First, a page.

It’s the one time that the show must not go on, and because of that, the coronavirus pandemic is having a significant economic impact on Okanagan arts groups.
From cancelled art classes to postponed theatre productions, arts organizations are doing their part to flatten the curve, but they’re feeling the financial impact of the pandemic.
“It’s a 100 per cent revenue loss, so it is pretty devastating,” Vernon Community Arts Centre spokesperson Sheri Kunzli said.
“From a business standpoint, it’s just a huge financial loss,” she said. “Like a lot of the arts and culture groups out there, we are a non-profit, so coming back from this is going to be a lot of work.”
Parade of recycling, garbage trucks for Okanagan youth
There has been some government support and organizations are searching out grants to help them through the pandemic, but some arts organizations say when they reopen their operations will likely be different.
“It might be in a reduced fashion because we may not be able to do everything that we were doing all at once,” said Susan Brandoli, a spokesperson for Caetani Cultural Centre.
However, not every business or organization will survive.
Armstrong Dance Academy owner Susan Bensmiller said that she’s making the difficult decision to close for good because she’s concerned that after COVID-19, people will not have the same disposable income to spend on creative pursuits.
The dance studio had been open for 14 years.
“We were looking at a good five to six months of paying overhead without any income and potentially having to refund people,” Bensmiller said.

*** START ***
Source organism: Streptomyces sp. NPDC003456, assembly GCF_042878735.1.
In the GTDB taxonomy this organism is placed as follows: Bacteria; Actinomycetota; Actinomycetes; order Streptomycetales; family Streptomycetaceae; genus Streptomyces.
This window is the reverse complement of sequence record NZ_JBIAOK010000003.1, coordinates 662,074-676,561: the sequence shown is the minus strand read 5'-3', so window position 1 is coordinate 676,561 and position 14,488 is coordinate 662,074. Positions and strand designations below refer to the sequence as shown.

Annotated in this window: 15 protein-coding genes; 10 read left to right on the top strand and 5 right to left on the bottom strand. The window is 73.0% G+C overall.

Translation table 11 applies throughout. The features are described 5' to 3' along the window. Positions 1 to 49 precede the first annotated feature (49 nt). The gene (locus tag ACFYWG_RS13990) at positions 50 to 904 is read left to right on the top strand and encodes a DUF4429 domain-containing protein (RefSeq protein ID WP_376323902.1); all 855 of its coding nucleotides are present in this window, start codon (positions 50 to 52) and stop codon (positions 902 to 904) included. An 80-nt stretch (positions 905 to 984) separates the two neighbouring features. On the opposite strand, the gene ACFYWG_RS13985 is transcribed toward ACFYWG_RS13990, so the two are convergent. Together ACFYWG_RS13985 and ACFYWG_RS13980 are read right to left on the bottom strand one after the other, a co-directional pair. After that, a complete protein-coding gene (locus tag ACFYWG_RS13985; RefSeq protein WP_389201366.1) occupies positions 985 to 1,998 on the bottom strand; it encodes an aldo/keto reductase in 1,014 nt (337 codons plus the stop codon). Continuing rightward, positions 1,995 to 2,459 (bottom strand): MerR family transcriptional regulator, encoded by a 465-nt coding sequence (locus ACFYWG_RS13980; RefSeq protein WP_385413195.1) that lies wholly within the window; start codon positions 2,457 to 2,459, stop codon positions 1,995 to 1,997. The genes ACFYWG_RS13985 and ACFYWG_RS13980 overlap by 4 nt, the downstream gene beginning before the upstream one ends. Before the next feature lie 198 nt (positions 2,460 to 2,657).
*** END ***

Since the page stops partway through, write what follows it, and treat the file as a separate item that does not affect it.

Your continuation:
“It was just number crunching. I could afford to do the refunds, but I couldn’t afford to do both,” she added.
“When we work in the arts, what you do and who you are, are one,” Bensmiller said. “And so when you are impacted with what you do, it’s brutal.”
Meanwhile, arts organizations that plan to continue long-term are finding creative ways to take art online, like planning virtual events or releasing tutorial videos.
“For people that have that equipment at home, they can follow along or for others it is just going to be some inspiration,” Kunzli said.
–with files from Megan Turcato
© 2020 Global News, a division of Corus Entertainment Inc.
'Gerryfest' to celebrate Gerry Atwell's music and art, but also his advocacy against systemic racism – CBC.ca
A festival celebrating the life of the late Gerry Atwell is taking place in Winnipeg next month — but the night will be about more than just music and art.
Atwell, a Juno Award-winning musician known for playing the keyboard for the Winnipeg band Eagle and Hawk, died after suffering a heart attack in late November 2019.